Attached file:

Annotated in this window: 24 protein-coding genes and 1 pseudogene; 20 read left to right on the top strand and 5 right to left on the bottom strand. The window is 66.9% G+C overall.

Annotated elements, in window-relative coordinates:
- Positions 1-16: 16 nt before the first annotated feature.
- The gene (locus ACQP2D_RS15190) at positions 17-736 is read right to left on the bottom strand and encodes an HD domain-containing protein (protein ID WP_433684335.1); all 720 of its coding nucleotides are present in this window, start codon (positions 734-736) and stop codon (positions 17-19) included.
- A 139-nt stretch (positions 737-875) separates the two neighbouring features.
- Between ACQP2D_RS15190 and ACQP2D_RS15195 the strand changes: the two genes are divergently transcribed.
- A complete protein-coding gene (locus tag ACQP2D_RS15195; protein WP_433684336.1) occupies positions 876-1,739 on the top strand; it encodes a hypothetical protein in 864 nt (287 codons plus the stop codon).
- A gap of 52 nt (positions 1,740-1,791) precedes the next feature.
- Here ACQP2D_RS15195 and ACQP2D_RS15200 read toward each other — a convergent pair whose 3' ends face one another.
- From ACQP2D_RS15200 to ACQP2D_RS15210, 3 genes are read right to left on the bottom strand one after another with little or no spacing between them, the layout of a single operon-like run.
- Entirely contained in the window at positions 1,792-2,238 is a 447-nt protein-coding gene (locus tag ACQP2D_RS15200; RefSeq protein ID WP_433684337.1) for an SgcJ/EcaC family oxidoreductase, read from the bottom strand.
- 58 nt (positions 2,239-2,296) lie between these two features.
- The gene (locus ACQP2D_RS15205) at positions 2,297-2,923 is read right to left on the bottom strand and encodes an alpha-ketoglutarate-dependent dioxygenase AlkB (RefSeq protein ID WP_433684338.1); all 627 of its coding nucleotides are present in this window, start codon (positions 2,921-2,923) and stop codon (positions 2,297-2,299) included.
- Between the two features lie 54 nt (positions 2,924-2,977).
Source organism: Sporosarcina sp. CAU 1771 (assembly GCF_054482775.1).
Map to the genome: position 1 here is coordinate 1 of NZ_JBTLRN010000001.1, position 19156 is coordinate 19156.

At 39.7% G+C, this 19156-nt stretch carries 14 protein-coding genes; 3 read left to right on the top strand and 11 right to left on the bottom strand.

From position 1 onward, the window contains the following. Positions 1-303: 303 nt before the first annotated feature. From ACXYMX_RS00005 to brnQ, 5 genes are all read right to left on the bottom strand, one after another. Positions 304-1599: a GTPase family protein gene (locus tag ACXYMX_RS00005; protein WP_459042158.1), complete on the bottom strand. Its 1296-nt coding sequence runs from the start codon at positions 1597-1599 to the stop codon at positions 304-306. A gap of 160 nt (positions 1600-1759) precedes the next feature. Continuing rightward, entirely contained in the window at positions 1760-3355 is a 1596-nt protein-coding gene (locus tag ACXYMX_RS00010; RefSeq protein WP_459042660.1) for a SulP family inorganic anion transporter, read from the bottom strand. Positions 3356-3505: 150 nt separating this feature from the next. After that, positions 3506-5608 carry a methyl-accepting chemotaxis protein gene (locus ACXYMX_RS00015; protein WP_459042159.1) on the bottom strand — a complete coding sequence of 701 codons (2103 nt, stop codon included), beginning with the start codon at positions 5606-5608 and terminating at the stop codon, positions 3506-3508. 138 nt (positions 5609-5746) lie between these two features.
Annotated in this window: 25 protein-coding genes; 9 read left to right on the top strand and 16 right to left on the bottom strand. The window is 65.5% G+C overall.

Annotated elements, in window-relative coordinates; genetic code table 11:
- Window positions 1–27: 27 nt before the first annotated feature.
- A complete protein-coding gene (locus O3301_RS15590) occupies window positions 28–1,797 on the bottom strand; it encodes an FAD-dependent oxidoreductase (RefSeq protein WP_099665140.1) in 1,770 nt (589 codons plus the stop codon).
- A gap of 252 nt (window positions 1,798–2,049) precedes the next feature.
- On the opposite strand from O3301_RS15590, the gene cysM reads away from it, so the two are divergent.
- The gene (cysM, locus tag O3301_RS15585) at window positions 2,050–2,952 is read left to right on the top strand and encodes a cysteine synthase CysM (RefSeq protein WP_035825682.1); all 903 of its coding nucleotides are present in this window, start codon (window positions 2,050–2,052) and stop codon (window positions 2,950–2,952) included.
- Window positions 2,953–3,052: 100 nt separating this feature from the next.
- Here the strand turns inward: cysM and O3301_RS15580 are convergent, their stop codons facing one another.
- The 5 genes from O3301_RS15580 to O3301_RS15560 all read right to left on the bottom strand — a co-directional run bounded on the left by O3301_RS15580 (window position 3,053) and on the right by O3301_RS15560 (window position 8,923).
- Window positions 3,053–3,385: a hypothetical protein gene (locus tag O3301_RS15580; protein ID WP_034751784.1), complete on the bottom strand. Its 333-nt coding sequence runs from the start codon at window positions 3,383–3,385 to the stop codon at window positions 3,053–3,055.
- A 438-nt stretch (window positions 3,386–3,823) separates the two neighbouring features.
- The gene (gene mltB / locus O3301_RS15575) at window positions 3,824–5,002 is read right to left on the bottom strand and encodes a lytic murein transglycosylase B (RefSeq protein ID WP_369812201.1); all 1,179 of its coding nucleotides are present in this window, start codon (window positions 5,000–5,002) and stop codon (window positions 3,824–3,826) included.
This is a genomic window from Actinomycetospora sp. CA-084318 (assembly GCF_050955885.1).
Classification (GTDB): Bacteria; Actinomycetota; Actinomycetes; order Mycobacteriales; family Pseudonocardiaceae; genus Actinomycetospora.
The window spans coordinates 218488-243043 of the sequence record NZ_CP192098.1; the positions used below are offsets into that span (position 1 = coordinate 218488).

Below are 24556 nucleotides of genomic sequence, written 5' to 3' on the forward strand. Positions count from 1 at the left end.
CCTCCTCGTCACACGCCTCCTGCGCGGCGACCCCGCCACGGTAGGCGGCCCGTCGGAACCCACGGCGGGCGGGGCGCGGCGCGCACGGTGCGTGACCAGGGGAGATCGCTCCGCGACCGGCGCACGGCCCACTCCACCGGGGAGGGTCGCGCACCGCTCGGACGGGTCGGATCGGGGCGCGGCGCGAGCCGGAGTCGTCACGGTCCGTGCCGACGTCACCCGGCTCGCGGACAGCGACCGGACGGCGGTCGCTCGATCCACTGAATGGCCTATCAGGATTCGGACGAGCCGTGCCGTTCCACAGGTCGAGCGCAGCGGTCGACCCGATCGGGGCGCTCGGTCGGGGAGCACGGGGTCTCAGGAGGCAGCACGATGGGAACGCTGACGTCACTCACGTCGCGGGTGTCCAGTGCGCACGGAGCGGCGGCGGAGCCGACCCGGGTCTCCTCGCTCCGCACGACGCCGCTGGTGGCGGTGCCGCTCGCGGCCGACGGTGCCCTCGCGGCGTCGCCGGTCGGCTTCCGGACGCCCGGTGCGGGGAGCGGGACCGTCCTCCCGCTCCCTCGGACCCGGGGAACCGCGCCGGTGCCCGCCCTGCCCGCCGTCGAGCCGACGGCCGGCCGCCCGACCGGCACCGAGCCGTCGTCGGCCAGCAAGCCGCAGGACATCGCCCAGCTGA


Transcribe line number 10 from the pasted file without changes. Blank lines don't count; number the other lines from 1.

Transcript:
- From ACQP2D_RS15200 to ACQP2D_RS15210, 3 genes are read right to left on the bottom strand one after another with little or no spacing between them, the layout of a single operon-like run.